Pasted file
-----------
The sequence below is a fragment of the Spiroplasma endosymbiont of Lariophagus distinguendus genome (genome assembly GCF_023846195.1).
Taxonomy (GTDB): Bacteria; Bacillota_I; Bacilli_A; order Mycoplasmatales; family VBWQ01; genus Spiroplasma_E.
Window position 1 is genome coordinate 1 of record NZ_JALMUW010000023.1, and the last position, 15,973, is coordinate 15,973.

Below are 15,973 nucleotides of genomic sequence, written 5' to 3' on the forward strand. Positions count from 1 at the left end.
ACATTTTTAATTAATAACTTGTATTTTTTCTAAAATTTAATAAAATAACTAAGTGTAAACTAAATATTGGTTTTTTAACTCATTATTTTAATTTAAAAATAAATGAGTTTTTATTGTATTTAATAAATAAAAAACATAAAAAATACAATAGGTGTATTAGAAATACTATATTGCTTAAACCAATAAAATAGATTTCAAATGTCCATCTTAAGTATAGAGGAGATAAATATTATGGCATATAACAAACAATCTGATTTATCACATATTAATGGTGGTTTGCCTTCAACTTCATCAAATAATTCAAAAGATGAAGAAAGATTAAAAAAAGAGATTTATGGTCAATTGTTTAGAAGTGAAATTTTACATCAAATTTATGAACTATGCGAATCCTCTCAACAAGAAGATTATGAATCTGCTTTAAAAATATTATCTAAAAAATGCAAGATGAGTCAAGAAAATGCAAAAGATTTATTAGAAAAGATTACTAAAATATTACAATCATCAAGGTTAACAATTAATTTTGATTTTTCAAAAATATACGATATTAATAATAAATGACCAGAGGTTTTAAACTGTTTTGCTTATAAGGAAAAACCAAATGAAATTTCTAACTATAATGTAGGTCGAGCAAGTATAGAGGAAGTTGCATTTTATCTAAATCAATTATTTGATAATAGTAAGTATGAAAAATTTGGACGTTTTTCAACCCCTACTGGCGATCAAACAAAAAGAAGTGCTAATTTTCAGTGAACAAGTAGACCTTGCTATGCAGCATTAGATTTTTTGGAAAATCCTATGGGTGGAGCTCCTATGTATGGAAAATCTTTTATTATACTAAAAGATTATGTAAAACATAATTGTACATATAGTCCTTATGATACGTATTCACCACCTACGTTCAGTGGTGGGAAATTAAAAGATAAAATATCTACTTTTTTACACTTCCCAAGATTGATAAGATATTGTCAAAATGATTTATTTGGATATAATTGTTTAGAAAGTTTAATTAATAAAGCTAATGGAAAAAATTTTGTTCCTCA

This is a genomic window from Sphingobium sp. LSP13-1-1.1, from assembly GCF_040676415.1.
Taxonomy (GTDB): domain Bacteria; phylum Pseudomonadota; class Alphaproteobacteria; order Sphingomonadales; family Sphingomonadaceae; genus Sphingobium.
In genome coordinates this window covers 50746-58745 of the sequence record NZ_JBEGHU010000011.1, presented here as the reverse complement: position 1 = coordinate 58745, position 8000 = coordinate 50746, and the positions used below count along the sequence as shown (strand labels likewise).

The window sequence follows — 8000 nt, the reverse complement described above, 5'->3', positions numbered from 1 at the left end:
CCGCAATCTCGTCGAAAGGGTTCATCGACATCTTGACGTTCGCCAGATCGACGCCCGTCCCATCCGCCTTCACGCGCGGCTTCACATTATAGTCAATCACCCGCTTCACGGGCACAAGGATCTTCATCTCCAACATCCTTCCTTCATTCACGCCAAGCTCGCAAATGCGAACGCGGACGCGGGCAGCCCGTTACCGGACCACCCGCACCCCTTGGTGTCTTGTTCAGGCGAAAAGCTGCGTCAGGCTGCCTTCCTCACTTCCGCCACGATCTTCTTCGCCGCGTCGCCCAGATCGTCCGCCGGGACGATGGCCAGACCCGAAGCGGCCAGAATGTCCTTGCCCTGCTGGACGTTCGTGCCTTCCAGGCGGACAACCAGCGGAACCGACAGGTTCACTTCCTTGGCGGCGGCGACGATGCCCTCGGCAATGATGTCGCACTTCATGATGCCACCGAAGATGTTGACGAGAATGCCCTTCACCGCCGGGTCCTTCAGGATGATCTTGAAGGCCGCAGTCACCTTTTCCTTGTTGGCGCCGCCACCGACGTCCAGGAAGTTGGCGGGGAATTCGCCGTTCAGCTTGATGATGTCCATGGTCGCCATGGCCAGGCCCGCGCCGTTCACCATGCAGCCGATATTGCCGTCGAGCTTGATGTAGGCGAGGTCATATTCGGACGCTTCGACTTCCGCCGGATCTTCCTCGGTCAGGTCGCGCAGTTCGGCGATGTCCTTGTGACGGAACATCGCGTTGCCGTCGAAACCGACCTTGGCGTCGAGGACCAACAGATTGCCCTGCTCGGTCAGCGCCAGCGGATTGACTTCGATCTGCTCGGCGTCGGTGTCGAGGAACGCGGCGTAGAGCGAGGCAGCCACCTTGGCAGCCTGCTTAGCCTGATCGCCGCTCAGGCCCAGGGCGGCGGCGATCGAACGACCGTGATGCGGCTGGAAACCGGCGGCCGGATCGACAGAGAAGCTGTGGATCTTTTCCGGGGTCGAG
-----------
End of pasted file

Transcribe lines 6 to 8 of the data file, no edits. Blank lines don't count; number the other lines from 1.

This is a genomic window from Sphingobium sp. LSP13-1-1.1, from assembly GCF_040676415.1.
Taxonomy (GTDB): domain Bacteria; phylum Pseudomonadota; class Alphaproteobacteria; order Sphingomonadales; family Sphingomonadaceae; genus Sphingobium.
In genome coordinates this window covers 50746-58745 of the sequence record NZ_JBEGHU010000011.1, presented here as the reverse complement: position 1 = coordinate 58745, position 8000 = coordinate 50746, and the positions used below count along the sequence as shown (strand labels likewise).